Thursday, July 19, 2012

Suggestions for Summer Eating

Both Margie and Lisa are having really hot weather at the moment. Here in the UK it is still on the cool side AND wet, although this is supposed to improve over the next few days, but only for a short time as another low pressure is heading our way.
Not that we here could managed to handle the very hot temperatures that the larger continents seem to have, only the wealthy can afford to have air-conditioning fitted into their houses, not that we really need it. A portable fan is enough to cool the air down on the very few hot days we have, and none of these reach more than the 80'sF.

Here in the UK we will be having fewer crops of certain veggies due to the severe rain fall, and in America we here the drought has caused a low crop of both corn and wheat, so this means the price of both will go up no doubt. As the best wheat for making bread comes from America/Canada this might also put up the price of a loaf. Always, when prices go up, they hardly ever seem to go down again.

As food is partly for our body 'fuel', at least - when the weather is hot - we don't need to eat so much at that time. Cold food, cooling drinks is about all we need, although eating a hot curry or dish with chillies may seem strange on a hot day, the spices etc make us perspire and this in its own way will help to cool us down - one reason why spicy hot dishes are traditionally eaten in countries that have a lot of hot weather.

We used to have a sandwich maker Lisa, but as it was one of those 'fashionable' appliances - everyone having one, then getting bored so it ended up sat on the back of the shelf - I eventually gave ours away. Wish I hadn't now as it had other 'plates' that could be fitted to make waffles and wafers. It would also be nice to have a toasted sandwich again, but can make something similar in a couple of little black 'plastic' bags that fit inside a toaster, each holding a sandwich. The contents then are kept in place and don't drip down into the toaster itself. These bags work well.

With the possibility of us having some much warmer weather in the near future (not quite how near but surely we MUST have at least a few days....) am giving some 'warmer weather' recipes that can be enjoyed - at least here in our more moderate climate - 'al fresco'. It is also worth buying a set of 'lolly' makers, fill with fruit juice (use that in cartons), and freeze to suck on when the heat is almost too much. Much healthier for children than some of the lollies on sale.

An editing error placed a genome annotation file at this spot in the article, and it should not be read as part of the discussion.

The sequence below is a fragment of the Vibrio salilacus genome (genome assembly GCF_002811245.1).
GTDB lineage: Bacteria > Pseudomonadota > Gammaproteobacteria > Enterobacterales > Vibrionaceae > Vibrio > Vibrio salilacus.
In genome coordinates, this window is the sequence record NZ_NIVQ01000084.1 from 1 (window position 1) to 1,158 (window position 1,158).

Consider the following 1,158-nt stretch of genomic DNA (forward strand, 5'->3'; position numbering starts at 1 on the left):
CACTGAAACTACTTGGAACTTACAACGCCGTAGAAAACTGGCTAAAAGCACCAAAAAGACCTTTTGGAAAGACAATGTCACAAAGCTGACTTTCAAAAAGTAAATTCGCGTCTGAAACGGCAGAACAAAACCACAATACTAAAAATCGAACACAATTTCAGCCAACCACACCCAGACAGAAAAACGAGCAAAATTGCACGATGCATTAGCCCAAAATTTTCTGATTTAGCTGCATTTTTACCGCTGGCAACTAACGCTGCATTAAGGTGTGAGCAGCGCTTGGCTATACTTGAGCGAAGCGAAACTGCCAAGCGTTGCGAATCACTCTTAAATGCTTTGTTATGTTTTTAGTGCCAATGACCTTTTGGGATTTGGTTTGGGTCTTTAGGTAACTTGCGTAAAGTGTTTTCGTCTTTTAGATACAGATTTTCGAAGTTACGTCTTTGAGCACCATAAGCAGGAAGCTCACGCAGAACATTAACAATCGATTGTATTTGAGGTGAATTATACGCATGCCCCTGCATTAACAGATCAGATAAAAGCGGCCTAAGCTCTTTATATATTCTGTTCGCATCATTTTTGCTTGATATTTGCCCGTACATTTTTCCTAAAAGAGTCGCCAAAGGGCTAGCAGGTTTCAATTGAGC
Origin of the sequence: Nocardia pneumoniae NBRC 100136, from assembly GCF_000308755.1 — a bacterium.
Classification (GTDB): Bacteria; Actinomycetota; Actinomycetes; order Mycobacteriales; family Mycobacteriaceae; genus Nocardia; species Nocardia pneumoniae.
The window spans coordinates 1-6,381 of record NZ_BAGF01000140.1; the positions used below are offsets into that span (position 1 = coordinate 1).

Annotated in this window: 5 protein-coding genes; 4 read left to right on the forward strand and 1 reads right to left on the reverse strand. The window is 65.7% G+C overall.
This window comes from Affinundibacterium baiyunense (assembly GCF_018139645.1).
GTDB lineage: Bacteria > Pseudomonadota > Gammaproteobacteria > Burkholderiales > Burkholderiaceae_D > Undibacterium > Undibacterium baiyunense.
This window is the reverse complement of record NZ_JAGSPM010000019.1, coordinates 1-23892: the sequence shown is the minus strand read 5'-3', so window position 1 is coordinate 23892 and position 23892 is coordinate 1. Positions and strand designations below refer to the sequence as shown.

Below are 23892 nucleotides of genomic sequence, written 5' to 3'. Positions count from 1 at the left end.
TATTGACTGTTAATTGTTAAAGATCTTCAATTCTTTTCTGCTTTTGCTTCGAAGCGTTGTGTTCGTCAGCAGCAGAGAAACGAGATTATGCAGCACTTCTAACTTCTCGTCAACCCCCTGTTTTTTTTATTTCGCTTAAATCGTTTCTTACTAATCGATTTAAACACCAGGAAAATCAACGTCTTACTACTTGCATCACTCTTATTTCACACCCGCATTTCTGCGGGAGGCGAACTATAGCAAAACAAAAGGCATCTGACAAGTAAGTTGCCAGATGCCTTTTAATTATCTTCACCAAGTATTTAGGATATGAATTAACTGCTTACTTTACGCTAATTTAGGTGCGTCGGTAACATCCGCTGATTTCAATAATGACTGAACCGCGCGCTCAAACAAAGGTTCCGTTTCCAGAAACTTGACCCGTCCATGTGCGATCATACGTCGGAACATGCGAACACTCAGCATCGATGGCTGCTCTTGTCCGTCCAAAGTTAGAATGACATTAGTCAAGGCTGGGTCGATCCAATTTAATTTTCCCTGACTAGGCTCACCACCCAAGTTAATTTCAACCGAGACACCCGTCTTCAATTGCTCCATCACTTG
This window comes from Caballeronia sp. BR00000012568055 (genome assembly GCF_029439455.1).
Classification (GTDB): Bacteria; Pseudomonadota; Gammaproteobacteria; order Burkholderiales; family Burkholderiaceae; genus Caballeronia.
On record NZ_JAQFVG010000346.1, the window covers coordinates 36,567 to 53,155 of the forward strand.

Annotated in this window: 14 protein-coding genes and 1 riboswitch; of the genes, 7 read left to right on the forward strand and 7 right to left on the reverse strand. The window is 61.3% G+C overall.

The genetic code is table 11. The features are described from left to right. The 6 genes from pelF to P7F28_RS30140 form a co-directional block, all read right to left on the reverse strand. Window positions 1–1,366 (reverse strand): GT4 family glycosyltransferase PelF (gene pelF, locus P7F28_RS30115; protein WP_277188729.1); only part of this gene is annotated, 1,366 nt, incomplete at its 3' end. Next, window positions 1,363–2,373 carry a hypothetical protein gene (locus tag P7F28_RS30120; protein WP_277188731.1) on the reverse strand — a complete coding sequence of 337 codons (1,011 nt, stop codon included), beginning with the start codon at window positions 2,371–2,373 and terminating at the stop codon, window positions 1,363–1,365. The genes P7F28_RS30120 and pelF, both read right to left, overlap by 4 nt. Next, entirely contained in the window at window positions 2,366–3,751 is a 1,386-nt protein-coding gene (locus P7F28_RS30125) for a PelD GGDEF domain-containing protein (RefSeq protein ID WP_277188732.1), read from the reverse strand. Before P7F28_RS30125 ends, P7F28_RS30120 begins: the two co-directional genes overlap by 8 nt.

First recipes are for a quick and easy soups. The first is Spanish where the traditional way is to blend chunks of bread in with the other ingredients, this makes it thicker. This recipe doesn't include bread, so will leave the final choice of making up to you. Remove the skins from the peppers using either a vegetable peeler or scorching over a flame then peeling away the skin, otherwise the soup ends up 'bitty'.
Speedy Gazpacho: serves 3 - 4
3 red bell peppers (see above), deseeded and chopped
2 red chillis, deseeded and chopped
16 fl oz (500ml) passata
1 - 2 cloves garlic, crushed
1 tsp sherry vinegar (or white wine vinegar)
juice of half a lime
salt and pepper to taste
Using either a food processor, or hand blender, whizz all the ingredients together until smooth. Check seasoning, adding more if necessary, then chill in the fridge. Traditionally served in small glass tumblers poured over one or two ice cubes.

Next soup is particularly refreshing, perfect for lunch on a hot day. Omit the garlic (or some of it) if serving to children as they may prefer it without. If you prefer the soup a bit chunky, then eat as recipe suggests, alternatively if you prefer a smooth soup, puree it in a blender before serving.
Cucumber and Yogurt Soup: serves 6
1 cucumber
3 - 4 cloves garlic, crushed (opt)
3 oz (75g) walnut pieces
1 slice day-old bread, torn into pieces
2 tblsp sunflower oil
14 fl oz (400ml) plain yogurt, pref Greek
4 fl oz (120ml) cold water
1 - 2 tsp lemon juice
garnish with walnuts and olive oil
Peel the cucumber and dice the flesh then set this aside.
Put the garlic into a mortar with the walnuts and bread, and crush together with a pestle until smooth, then slowly add the oil until mixed well together. Spoon into a large bowl, beat in the yogurt, then fold in the diced cucumber, water and lemon juice to taste.
Pour into chilled soup bowls and garnish with a few chopped walnuts (opt) and a drizzle of oilve oil. Serve immediately.

Next dish is a classic tortilla (aka 'omelette') and can be served warm or cold. Serve as a summer lunch with a cool salad, or cut into small squares and thread onto cocktail sticks to serve as an appetizer, or a buffet 'nibble'. Although the recipe uses fresh ingredients, we can shorten the cooking time by using canned new potatoes, and frozen or canned broad beans. As always, if using the mid-season broad beans with the white casing to the bean itself, peel this skin off after cooking then they are more tender to eat (and look nicer).
Potato, Onion and Broad Bean Tortilla: serves 6
3 tblsp olive oil
2 Spanish onions, thinly sliced
11 oz (300g) waxy potatoes, diced
salt and pepper
9 oz (250g) broad beans
1 tsp chopped fresh thyme
6 large eggs
3 tblsp mixed chopped chives and flat leaf parsley
Heat 2 tblsp of the oil in a deep 9" (23cm) frying pan, then add the onion and potatoes and seasoning to taste. Stir to mix, then cover and simmer gently for 20 minutes.